No wonder we like to come home to this winter wonderland (or autumnal glory, or spring/summertime grove) each week. I do love this place. Even in the forbidding depths of winter, it’s lovely and cosy.
Sent from my iPod, so please pardon any typos!
I had a thought today about the power that youth as a concept has over our culture. Time was, it was the older folk who had the power and were looked up to. Now, even the older, more powerful seem to worship and pursue youth–and while some of them might always have done so, I think it’s a sensibility that really pervades our culture. It’s hard to escape, really.
It occurred to me that the reason for this worship might point to more than just marketing and an accelerated culture that youth are generally more adapted to internalize and use–though both these factors certainly help. But I also wondered whether our worship of youth also has to do with the changing structure of our society. In the past, we all had roles, based on class and on parentage–indeed, for much of our history, those class boundaries were fixed and our trades were determined by the family into which we were born.
Now, it’s different, at least in the West. We’re told we can do anything we want–be anyone we want to be. It’s vast choice. And as we get older, we begin to second guess our choices–but when we change tracks, we have less time to grow into our new careers. It is only the young who have the unlimited potential, with no doors yet closed. I suspect part of what we worship, then, is actually that potential. All doors are open, and sometimes that in itself presents a conflict–how is one to choose?–but the choice is there. You get older, fail a little, or fail to succeed as spectacularly as you had dreamed. Maybe you decide to change tracks. And there are the young folk, for whom this is a first career. And while you (by which I mean I) don’t regret past choices, you (by which I mean I) do sort of wish for that blank slate.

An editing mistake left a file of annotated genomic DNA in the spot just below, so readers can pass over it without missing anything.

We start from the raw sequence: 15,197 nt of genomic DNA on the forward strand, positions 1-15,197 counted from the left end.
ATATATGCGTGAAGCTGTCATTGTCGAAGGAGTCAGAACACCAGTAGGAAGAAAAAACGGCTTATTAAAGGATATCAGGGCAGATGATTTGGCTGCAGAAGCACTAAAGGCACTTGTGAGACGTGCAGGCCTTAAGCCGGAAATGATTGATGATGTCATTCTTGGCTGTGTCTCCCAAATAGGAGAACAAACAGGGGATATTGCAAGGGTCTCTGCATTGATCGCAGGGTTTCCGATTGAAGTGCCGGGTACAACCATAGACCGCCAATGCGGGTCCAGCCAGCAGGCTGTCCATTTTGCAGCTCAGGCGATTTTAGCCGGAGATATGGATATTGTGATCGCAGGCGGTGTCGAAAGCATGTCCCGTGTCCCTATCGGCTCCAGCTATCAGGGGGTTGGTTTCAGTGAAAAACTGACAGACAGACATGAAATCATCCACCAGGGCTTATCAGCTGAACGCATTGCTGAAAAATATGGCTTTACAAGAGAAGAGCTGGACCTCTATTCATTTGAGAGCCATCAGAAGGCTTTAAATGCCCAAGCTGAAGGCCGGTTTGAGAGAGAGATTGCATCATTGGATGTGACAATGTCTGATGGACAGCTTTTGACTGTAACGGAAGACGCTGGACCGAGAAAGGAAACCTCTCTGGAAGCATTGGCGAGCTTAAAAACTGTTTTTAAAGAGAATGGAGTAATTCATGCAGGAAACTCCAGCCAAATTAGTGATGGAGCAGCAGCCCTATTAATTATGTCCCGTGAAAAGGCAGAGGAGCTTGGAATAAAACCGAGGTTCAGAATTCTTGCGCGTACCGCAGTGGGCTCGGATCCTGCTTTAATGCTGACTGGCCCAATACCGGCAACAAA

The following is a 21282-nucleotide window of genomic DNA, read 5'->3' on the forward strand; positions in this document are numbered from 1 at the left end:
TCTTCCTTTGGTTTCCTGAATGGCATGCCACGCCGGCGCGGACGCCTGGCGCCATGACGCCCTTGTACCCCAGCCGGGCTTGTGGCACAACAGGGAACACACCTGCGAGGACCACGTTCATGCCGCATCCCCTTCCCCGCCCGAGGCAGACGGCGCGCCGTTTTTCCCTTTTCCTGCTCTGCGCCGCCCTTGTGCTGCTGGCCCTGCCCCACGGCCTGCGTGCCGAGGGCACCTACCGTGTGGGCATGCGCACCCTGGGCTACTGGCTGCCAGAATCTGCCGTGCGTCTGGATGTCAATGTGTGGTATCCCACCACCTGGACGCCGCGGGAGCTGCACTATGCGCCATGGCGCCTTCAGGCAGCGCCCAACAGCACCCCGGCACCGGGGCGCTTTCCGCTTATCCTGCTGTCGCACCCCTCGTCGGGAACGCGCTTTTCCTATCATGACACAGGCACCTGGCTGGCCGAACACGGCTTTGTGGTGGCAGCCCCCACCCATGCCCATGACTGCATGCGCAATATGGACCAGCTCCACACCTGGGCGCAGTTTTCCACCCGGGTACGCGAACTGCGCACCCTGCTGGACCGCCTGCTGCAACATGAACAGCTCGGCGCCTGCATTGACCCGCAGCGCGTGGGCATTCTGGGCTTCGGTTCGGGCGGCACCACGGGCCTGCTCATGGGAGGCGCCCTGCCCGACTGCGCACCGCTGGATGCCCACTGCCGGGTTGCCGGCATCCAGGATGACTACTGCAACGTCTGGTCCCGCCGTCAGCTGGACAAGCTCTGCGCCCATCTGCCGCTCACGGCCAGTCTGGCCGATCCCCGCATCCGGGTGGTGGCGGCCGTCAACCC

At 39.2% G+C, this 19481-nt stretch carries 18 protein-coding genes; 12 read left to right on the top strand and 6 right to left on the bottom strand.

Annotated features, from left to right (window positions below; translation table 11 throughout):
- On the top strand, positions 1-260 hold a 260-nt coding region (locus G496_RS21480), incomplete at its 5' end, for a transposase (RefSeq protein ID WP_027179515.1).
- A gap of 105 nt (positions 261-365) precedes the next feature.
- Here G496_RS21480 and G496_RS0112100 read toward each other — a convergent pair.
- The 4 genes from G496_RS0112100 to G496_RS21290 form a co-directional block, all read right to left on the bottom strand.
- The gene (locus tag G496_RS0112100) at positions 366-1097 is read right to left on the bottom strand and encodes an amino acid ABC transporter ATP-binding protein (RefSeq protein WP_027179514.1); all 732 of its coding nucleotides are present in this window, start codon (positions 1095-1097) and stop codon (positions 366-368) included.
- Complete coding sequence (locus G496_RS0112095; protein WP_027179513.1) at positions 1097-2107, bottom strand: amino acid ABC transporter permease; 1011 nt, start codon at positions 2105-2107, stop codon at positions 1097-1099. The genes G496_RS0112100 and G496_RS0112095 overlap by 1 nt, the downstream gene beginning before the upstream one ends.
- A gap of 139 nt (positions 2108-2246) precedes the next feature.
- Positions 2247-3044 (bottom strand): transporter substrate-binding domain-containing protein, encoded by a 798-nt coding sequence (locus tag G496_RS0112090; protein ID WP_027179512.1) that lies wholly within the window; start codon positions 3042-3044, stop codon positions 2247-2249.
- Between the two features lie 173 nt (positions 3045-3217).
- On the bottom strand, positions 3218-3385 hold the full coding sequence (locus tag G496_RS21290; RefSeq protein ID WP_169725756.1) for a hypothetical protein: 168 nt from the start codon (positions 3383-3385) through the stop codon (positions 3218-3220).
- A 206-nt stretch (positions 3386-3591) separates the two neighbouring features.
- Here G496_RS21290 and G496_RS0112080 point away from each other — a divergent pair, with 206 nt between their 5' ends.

I don’t actually worship youth. I am reconciled to bidding my unlined face goodbye. I am glad of the life I’ve lived, the losses I’ve suffered and the joys I’ve been blessed with. But I can see how this memory of that potential, of that vast array of choices, can seem compelling when we’ve made our choices and they haven’t turned out to be quite what we hoped. Similarly, I can see how that would add a further sheen to our cultural worship of youth.
And in celebration of my ageing self–and the fact that it was the contemplation of that youth, slipping away slowly but surely, I’ll illustrate this post with a pic of me from last night, at a gig we went to in TO.
Heading home late tonight from trial advocacy–too late for the express bus. So, it is back to the 501 streetcar again. It feels almost legendary now that I don’t have to take it regularly anymore. And it has been very decorous today–it was more or less on time, not overfilled, and no totally flamboyant personalities. The worst we had was an artsy gal who was talking about struggling to create work that was more “for the public” and not so much for… Didn’t hear. The elite, perhaps? The true visionaries and artists? Sometimes, some forms of art feel a little “Emperor’s New Clothes” to me, I have to admit. No-one wants to admit that the emperor is naked.